National Sexual Assault Awareness Month

July 20, 2018

Supporting survivors and raising awareness on campus and in the community

Throughout the month of April, Baylor University is participating in National Sexual Assault Awareness Month. From hosting the national art installation “What Were You Wearing?” to lighting campus teal at the beginning and end of the month, the University is committed to supporting sexual violence survivors and raising awareness on campus and in the community.
One month isn’t enough to eradicate sexual violence. As Sexual Assault Awareness Month draws to a close, staff and faculty have a unique, ongoing role in guiding students toward reporting options at Baylor University.

Help students understand the purpose of the Title IX Office

The decision to report sexual misconduct is deeply personal and can be difficult. Fear of being blamed or not believed, concern of retaliation and not wanting others to know are a few of the reasons why sexual assault and harassment are among the most underreported crimes. This is not unique to Baylor; the U.S. Department of Justice estimates that only 15-35 percent of sexual assaults are reported to law enforcement nationwide.

For students seeking legal recourse, such as a criminal investigation or a restraining order, they may wish to report to law enforcement. Guide them to the Waco Police Department or the Baylor Police Department.

If sexual or gender-based harassment or assault is interfering with a student’s participation in school activities, direct her or him to Title IX. Baylor’s Title IX Office helps students access accommodations, support and other resources that uphold their right to an education in an environment free from discrimination.

For students seeking spiritual and/or emotional support, consider suggesting a confidential source. At Baylor, confidential sources include the Baylor Counseling Center, Health Services Center and Burt Burleson, University chaplain. All other University employees are required to report immediately any information they know about suspected prohibited conduct to the Title IX Office.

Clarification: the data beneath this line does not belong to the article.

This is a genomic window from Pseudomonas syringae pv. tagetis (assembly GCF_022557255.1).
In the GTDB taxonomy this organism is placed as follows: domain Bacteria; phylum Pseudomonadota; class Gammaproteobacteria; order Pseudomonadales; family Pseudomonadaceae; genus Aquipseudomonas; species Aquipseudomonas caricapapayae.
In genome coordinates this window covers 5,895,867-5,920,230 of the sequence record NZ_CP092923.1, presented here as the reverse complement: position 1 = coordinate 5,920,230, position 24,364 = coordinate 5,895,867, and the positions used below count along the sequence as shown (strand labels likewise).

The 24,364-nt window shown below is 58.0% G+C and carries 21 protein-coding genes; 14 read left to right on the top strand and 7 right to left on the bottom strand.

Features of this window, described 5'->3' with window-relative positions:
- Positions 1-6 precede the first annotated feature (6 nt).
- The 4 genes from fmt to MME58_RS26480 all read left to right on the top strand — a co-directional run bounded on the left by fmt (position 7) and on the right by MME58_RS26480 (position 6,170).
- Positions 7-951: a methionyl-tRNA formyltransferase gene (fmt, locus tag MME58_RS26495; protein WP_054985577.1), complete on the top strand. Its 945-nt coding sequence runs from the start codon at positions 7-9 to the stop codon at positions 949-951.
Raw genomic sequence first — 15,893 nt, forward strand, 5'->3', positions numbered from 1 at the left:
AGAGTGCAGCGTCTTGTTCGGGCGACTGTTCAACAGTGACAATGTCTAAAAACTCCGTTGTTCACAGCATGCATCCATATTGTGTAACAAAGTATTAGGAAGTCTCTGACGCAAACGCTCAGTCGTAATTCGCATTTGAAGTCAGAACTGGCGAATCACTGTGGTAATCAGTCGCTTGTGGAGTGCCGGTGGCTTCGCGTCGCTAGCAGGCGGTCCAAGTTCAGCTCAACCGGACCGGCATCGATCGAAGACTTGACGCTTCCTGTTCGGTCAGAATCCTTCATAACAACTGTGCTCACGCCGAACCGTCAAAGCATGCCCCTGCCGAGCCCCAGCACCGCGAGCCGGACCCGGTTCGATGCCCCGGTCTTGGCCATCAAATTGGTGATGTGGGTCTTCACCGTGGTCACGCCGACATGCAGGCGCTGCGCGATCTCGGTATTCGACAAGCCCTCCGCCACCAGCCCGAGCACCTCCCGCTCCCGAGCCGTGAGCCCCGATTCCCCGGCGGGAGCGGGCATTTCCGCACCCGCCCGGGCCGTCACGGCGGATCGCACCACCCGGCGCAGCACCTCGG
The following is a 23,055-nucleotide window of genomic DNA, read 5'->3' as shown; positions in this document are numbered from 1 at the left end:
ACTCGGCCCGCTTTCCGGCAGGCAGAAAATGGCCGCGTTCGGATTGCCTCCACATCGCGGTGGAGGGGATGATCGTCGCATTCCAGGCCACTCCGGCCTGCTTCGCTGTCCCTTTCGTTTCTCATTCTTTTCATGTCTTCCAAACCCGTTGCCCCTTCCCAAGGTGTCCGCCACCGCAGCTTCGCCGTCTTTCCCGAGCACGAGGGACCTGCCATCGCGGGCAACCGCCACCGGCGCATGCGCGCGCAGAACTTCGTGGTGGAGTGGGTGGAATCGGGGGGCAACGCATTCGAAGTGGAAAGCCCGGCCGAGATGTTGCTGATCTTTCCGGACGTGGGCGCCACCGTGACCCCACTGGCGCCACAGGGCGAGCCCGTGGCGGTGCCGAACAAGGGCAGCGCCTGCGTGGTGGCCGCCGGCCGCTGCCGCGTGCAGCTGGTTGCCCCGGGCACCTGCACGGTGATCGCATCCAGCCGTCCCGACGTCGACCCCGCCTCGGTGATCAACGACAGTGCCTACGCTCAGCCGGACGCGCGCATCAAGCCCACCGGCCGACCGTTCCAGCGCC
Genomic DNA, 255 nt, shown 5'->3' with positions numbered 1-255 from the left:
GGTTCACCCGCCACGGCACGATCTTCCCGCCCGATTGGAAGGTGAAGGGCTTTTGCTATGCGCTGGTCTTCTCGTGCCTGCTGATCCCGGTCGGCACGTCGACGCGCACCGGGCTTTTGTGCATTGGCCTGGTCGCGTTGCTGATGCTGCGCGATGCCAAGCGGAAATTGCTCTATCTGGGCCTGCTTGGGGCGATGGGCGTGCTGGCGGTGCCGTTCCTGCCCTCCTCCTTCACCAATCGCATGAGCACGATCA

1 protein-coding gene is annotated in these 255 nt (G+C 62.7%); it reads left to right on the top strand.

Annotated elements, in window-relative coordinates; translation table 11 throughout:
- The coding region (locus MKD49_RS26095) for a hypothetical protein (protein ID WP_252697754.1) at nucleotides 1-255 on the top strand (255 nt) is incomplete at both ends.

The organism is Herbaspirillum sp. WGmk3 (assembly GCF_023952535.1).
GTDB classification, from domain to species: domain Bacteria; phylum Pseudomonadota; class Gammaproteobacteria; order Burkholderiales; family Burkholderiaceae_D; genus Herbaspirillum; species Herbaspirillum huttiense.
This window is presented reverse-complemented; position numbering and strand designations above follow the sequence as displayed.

Help students understand the Title IX process

Another reason some students may be hesitant to report to the Title IX Office is uncertainty about the process after a report is made. Upon receiving a report of prohibited conduct, the University provides support and assistance in obtaining University and community resources, such as counseling and academic support as interim measures.

Next, the University determines jurisdiction over the report. Because the Title IX Office oversees a University process, possible remedies are related to a student’s education at Baylor.

The person who makes the report can request a University resolution process, anonymity, no University action or to not participate. The Title IX Office seeks to honor these requests if possible while also protecting the safety of individuals and the Baylor community. When proceeding forward with a resolution process, the person who is said to have committed an act(s) of sexual misconduct is notified and given options to participate or not participate as well. Baylor University is committed to fairness and privacy for all parties involved.

The Title IX Office exists to ensure that harassment based on gender does not interfere with the right to an education. For more information on process, procedures or to access resources and reporting options,

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